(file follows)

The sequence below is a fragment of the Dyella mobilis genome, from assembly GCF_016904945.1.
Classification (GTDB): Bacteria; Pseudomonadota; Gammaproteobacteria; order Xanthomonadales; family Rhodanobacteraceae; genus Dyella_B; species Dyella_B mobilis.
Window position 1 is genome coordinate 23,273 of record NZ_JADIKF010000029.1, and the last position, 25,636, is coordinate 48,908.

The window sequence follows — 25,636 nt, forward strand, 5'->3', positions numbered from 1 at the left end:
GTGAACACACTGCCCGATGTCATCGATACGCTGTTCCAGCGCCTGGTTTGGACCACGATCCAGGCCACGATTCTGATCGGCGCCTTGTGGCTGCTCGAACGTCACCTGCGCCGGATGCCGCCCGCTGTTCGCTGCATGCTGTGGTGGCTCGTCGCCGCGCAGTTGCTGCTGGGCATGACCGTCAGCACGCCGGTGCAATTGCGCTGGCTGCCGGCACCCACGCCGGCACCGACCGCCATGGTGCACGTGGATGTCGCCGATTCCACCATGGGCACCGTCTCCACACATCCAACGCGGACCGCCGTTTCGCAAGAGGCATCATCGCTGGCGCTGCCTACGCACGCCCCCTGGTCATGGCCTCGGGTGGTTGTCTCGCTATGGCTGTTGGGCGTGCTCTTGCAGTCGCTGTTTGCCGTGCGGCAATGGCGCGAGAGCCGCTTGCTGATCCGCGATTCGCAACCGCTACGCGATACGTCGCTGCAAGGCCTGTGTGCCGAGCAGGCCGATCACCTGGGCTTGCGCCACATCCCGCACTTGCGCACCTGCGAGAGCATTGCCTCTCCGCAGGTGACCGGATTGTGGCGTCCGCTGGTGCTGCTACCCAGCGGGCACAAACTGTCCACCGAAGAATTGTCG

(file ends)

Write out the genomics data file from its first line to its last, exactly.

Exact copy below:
The sequence below is a fragment of the Dyella mobilis genome, from assembly GCF_016904945.1.
Classification (GTDB): Bacteria; Pseudomonadota; Gammaproteobacteria; order Xanthomonadales; family Rhodanobacteraceae; genus Dyella_B; species Dyella_B mobilis.
Window position 1 is genome coordinate 23,273 of record NZ_JADIKF010000029.1, and the last position, 25,636, is coordinate 48,908.

The window sequence follows — 25,636 nt, forward strand, 5'->3', positions numbered from 1 at the left end:
GTGAACACACTGCCCGATGTCATCGATACGCTGTTCCAGCGCCTGGTTTGGACCACGATCCAGGCCACGATTCTGATCGGCGCCTTGTGGCTGCTCGAACGTCACCTGCGCCGGATGCCGCCCGCTGTTCGCTGCATGCTGTGGTGGCTCGTCGCCGCGCAGTTGCTGCTGGGCATGACCGTCAGCACGCCGGTGCAATTGCGCTGGCTGCCGGCACCCACGCCGGCACCGACCGCCATGGTGCACGTGGATGTCGCCGATTCCACCATGGGCACCGTCTCCACACATCCAACGCGGACCGCCGTTTCGCAAGAGGCATCATCGCTGGCGCTGCCTACGCACGCCCCCTGGTCATGGCCTCGGGTGGTTGTCTCGCTATGGCTGTTGGGCGTGCTCTTGCAGTCGCTGTTTGCCGTGCGGCAATGGCGCGAGAGCCGCTTGCTGATCCGCGATTCGCAACCGCTACGCGATACGTCGCTGCAAGGCCTGTGTGCCGAGCAGGCCGATCACCTGGGCTTGCGCCACATCCCGCACTTGCGCACCTGCGAGAGCATTGCCTCTCCGCAGGTGACCGGATTGTGGCGTCCGCTGGTGCTGCTACCCAGCGGGCACAAACTGTCCACCGAAGAATTGTCG